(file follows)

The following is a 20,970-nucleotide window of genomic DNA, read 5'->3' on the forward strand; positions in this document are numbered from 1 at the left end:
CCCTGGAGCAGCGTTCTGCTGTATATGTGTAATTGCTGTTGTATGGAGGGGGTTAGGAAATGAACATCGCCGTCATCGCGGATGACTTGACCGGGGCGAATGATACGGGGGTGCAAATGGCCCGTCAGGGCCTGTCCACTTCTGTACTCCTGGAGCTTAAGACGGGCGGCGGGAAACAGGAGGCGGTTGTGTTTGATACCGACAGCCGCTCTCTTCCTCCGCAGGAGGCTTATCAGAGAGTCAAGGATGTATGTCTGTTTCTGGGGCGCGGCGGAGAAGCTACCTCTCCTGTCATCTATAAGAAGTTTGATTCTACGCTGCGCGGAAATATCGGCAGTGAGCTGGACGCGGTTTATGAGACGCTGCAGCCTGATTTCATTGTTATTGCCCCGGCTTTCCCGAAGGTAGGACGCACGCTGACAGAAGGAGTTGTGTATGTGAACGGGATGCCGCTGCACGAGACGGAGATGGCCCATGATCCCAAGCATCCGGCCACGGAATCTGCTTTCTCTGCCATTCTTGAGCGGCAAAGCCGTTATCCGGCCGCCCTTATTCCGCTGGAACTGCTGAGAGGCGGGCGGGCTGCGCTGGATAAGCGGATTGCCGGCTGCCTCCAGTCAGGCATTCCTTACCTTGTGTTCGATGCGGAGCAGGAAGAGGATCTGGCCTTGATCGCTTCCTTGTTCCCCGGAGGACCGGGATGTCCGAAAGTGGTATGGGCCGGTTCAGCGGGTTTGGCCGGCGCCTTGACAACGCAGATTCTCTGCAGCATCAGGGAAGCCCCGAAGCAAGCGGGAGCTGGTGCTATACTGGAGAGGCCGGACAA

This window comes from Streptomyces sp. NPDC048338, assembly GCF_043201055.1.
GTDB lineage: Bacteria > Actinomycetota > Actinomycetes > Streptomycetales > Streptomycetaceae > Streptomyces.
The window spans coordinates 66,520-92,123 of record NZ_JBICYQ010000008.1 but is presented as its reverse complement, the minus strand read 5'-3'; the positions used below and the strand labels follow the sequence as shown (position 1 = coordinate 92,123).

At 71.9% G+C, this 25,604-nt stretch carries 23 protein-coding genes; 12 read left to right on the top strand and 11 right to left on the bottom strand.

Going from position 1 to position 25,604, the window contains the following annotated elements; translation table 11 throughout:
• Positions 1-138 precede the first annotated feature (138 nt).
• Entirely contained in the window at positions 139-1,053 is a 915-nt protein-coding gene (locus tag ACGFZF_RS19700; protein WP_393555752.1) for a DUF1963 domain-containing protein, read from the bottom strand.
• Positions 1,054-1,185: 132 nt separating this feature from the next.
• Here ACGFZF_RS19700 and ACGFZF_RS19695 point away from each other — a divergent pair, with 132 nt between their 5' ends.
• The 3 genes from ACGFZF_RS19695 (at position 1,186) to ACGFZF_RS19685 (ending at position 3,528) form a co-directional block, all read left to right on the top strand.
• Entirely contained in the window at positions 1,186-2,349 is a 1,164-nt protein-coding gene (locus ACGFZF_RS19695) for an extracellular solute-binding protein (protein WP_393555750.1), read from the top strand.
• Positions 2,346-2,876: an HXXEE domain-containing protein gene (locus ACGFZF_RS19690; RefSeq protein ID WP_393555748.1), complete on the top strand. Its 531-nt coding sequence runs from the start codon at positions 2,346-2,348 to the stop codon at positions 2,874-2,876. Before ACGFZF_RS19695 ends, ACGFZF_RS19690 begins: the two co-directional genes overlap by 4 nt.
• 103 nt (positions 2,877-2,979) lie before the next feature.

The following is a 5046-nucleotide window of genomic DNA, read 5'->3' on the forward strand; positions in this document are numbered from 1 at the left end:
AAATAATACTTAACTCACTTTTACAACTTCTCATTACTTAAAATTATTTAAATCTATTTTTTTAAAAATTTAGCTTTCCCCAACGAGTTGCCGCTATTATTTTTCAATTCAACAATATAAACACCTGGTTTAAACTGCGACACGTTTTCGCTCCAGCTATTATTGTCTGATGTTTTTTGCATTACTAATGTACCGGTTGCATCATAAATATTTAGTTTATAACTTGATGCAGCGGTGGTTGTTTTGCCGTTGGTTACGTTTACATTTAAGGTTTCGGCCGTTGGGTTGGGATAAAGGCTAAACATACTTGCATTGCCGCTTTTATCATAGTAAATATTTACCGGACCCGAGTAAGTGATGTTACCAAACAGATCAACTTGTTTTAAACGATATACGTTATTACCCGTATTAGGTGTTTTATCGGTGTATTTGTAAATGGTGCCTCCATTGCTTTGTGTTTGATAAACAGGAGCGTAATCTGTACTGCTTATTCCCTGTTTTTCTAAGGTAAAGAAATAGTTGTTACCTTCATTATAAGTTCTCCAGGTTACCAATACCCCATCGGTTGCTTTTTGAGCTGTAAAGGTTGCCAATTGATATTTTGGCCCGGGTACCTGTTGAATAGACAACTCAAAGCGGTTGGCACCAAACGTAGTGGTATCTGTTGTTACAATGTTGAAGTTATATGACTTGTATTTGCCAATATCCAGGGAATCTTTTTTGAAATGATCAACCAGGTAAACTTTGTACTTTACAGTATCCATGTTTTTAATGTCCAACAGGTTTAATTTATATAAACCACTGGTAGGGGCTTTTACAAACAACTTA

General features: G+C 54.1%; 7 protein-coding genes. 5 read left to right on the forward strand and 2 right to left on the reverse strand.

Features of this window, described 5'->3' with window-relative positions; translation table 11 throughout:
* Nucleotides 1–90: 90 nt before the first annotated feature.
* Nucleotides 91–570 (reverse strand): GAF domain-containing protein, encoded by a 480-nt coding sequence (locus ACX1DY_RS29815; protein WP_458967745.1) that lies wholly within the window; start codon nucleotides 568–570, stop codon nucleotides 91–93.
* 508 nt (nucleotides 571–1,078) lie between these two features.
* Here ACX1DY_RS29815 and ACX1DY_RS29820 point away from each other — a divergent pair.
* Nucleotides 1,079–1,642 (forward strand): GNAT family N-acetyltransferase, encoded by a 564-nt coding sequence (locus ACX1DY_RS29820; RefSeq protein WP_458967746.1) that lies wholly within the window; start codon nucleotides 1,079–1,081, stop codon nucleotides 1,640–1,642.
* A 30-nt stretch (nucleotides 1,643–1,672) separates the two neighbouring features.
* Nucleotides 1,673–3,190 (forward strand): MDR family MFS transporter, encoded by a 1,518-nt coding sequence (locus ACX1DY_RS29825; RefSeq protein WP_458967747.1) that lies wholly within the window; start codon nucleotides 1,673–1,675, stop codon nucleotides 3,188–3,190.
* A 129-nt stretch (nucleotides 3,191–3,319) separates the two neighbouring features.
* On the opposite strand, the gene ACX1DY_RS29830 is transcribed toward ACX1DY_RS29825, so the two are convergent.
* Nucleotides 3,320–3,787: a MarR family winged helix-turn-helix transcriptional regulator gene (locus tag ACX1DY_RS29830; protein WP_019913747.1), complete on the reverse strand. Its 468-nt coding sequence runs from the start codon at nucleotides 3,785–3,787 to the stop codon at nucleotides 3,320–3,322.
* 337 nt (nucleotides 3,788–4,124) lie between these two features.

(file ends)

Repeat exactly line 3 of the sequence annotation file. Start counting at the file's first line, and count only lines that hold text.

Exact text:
This window comes from Streptomyces sp. NPDC048338, assembly GCF_043201055.1.